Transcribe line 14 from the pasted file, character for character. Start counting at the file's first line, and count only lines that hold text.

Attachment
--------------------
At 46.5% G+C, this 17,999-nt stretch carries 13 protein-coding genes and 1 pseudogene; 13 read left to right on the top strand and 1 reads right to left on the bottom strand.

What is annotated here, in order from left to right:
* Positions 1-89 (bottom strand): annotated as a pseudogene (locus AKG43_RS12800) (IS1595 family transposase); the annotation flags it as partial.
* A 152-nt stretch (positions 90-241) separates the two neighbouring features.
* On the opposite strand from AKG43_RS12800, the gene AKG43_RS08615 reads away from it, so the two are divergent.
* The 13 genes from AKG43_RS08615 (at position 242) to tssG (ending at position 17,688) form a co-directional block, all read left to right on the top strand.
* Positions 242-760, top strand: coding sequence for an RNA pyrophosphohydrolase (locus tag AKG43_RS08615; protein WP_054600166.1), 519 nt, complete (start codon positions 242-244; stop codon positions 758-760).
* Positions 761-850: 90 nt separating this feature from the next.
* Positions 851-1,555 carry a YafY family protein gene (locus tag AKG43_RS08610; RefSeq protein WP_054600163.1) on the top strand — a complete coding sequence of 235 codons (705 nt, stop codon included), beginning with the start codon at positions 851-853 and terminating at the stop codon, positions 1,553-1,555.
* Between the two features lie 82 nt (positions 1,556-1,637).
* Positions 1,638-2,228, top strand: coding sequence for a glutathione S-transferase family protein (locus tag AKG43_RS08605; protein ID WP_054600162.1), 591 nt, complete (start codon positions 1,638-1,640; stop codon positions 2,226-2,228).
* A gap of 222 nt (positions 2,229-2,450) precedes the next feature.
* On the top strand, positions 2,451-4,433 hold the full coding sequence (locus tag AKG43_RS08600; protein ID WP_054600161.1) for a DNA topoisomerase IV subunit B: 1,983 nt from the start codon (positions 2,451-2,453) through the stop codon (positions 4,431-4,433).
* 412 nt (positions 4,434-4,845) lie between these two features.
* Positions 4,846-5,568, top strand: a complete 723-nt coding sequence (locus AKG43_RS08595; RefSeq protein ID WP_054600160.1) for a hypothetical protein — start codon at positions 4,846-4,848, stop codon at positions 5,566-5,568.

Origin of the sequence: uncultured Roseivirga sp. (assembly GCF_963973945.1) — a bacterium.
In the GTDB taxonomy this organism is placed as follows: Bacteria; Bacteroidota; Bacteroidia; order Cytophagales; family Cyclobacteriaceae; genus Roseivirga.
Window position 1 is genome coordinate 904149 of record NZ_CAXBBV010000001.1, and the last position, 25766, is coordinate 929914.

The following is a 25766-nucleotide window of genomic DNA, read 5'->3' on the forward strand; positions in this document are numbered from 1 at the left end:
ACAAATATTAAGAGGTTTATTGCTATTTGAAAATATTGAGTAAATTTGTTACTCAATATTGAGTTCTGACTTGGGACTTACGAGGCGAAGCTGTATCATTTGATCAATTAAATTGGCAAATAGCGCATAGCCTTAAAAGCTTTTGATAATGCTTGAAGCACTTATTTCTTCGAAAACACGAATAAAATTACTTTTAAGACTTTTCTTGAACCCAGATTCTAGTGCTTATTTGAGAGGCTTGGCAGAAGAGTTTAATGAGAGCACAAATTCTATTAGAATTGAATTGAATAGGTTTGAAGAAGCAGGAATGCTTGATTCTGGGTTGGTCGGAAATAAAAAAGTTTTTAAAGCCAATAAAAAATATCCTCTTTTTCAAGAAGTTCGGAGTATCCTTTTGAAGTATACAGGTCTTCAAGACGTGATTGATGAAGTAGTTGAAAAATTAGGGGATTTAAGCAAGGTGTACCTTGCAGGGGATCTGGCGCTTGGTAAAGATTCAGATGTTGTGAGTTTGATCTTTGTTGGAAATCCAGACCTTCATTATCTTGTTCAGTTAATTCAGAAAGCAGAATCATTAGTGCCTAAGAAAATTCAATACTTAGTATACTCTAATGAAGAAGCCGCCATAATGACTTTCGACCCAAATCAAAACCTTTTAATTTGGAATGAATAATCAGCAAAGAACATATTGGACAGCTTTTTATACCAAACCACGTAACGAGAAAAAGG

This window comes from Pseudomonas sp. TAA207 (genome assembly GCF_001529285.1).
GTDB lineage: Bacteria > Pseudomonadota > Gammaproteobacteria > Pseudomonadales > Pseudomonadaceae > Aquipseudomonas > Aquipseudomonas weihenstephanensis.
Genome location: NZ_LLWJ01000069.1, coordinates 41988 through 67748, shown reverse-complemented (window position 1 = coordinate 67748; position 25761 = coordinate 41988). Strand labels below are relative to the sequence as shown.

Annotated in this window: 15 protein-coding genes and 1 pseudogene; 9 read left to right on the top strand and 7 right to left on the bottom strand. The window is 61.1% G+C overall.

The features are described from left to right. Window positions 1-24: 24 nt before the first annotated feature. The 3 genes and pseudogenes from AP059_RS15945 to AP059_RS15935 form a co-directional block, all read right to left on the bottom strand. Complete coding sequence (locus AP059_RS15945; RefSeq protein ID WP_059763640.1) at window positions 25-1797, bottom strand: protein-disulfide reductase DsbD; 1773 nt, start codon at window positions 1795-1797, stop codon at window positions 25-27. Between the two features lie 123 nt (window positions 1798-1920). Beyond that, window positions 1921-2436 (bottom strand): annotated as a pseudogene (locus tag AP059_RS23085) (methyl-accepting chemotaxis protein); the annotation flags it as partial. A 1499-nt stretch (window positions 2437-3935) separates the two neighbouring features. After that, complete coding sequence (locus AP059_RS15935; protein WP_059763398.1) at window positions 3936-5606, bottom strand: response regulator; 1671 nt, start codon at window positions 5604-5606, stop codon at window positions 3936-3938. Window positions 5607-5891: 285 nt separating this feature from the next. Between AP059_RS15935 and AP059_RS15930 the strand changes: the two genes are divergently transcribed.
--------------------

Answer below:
* 412 nt (positions 4,434-4,845) lie between these two features.